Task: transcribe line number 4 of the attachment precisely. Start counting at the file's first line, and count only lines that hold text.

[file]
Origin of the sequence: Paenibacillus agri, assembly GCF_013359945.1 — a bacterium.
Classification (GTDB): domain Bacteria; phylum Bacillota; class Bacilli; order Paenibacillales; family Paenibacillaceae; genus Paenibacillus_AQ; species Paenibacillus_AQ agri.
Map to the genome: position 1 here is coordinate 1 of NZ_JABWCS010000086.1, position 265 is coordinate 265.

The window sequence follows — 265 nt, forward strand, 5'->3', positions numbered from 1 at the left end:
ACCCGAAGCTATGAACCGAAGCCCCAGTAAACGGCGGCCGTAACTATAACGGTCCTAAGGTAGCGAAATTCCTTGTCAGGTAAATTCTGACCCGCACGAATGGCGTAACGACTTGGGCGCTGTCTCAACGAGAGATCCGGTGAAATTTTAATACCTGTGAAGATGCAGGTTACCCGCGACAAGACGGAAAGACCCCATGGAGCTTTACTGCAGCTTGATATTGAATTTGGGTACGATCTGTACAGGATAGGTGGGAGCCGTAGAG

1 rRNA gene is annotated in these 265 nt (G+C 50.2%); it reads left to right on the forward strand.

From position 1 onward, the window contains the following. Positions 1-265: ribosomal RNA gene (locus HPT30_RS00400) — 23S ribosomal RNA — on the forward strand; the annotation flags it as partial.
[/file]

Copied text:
The window sequence follows — 265 nt, forward strand, 5'->3', positions numbered from 1 at the left end: